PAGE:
I think it came from two places. One is my parents, definitely, and in different ways. My dad worked at anything he could get to support his family. My mother was a woman who was really, really smart, and never had the opportunity to do anything with that, but she passed on that love of knowledge. And she made sure there were books in the house, and people were talking to each other about things. But also I think it comes from that life and a strong working class culture. This is something I’m sort of passionate about: this bias that people seem to have toward Appalachians or “hillbillies,” as they call us. The lies. Like: they’re lazy, they’re violent, they won’t work for a job, they’re a bunch of drug addicts. What it’s about is absolute poverty and people’s inability to deal with it at this point. I think there’s a very strong core culture in Appalachia that is really hidden right now because of the conditions. The poverty. And there are just so few options for people.
I don’t know if you know about this, what happened in Charleston, in the Kanawha River. A storage tank full of chemical solution for cleaning coal burst and contaminated the water for about 175,000 people. My oldest son works for the Department of Highways in Charleston, and they’re not using the water that comes out of the tap. There doesn’t seem to be anybody willing to do anything about it, so that’s the conditions people are given, you can’t even drink the water. The coal camp I lived in for a period of time, water ran black out of the tap. The groundwater in the Southern coal fields been killed 75 years ago, probably.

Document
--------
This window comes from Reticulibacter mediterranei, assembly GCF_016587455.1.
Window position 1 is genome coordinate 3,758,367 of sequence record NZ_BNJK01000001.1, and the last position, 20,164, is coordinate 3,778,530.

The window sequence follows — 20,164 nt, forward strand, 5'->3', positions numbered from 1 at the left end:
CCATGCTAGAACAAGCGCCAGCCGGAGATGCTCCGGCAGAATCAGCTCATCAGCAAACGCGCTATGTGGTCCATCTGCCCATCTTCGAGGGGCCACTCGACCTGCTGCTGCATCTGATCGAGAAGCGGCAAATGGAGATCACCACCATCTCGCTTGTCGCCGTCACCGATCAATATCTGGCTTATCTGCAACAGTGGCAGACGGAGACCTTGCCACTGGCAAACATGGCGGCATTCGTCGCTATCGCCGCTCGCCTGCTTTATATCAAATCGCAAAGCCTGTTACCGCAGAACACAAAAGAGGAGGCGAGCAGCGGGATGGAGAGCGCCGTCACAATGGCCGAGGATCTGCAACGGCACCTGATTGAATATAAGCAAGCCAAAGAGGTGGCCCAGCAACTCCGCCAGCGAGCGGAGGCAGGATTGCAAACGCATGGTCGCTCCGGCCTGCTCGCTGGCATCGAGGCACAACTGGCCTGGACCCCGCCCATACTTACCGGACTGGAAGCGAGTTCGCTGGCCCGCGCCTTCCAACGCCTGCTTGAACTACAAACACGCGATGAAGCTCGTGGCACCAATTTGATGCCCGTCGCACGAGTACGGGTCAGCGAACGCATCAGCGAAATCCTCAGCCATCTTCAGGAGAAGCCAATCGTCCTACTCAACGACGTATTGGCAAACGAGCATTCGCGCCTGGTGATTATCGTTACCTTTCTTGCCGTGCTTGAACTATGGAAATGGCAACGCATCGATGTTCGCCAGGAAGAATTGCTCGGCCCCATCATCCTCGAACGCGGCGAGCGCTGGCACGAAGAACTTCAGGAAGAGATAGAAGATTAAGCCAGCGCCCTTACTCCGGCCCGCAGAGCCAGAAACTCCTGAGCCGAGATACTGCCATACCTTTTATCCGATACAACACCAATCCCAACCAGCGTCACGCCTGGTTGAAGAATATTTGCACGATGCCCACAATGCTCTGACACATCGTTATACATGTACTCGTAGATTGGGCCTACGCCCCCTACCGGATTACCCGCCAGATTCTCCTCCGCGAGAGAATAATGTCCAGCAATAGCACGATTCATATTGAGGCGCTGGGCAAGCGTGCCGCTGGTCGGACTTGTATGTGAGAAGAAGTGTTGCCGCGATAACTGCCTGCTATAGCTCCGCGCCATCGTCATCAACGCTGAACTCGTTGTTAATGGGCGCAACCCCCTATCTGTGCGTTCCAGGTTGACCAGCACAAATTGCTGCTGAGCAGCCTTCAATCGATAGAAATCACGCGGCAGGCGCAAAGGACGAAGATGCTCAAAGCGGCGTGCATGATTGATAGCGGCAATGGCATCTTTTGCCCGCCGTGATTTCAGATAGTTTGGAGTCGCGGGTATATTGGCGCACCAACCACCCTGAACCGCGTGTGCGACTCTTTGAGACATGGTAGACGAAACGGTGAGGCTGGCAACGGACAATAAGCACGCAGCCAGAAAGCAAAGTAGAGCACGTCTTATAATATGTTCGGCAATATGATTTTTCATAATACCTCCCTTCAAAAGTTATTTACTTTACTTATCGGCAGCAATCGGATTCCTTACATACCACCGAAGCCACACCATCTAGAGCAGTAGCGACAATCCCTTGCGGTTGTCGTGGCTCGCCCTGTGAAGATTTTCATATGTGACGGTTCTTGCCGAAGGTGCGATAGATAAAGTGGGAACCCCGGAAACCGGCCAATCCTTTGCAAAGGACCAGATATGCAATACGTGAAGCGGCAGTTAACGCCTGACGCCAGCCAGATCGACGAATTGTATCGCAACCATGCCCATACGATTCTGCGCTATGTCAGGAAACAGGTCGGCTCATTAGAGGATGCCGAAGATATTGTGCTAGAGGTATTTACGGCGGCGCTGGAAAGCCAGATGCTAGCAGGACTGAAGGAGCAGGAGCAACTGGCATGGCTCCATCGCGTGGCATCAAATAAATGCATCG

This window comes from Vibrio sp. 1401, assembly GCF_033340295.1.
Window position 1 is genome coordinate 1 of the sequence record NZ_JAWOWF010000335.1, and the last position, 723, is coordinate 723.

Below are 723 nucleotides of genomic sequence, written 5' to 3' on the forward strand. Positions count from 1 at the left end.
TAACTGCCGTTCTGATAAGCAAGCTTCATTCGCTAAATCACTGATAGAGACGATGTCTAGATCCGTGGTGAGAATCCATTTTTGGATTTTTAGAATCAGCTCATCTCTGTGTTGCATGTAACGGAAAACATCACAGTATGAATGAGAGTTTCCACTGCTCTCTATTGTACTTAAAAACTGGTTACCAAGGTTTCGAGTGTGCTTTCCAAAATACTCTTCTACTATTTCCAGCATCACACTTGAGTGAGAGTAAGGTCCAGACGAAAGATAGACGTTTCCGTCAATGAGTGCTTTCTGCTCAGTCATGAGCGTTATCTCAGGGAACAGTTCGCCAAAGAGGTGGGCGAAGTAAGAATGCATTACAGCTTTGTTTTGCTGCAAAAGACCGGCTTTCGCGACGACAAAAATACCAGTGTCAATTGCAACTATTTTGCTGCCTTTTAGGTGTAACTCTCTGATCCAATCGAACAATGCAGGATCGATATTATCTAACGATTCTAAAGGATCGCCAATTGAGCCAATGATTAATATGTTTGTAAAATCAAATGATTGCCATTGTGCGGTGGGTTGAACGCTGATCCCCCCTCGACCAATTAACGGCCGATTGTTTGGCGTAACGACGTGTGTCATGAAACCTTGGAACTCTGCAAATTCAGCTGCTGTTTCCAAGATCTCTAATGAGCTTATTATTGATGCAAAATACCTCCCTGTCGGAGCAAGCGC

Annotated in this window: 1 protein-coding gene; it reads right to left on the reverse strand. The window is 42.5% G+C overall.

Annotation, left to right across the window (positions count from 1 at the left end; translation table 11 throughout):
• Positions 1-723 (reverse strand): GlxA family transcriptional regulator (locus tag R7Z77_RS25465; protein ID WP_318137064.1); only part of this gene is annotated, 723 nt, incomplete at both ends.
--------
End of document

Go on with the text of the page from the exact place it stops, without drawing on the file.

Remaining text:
So, you got these conditions. It’s like close to Third World conditions in some ways. Lot of hopelessness. And they’re not people we’re going to do anything to help, either. They’ve done all kinds of “we’re going to save the hillbillies,” but it’s all been, there’s somebody else controlling it. And Appalachians themselves not having a voice. We’ve got a lot of work still to do in the mountains. I’m getting into a rant here so I’m going to stop. (Laughs)
Tell me what you think is the biggest misperception that the rest of Americans have about Appalachia?
They think of us as stupid. And they think of us as violent. This is a developed view. When I was in school, one of the things I was exposed to there was a report that was done by the Cincinnati police department –this is in the sixties — that came to the conclusion that the Appalachian residents were inherently violent, incapable of feeling pain, and incapable of learning. And so the policy of the police department for that group of citizens was containment. Don’t do anything in the area they’re at, don’t let them get out of it. Now it is mostly black and many of the Appalachians had been able to basically become not Appalachians.
What does that mean, “become not Appalachians”?
Well, a lot of folks just sort of got rid of their accent and pretended they weren’t who they were and moved away from it or at least they tried to. That’s one of the things that white people get to do that black people don’t get to do, is pretend they’re something other than who they are.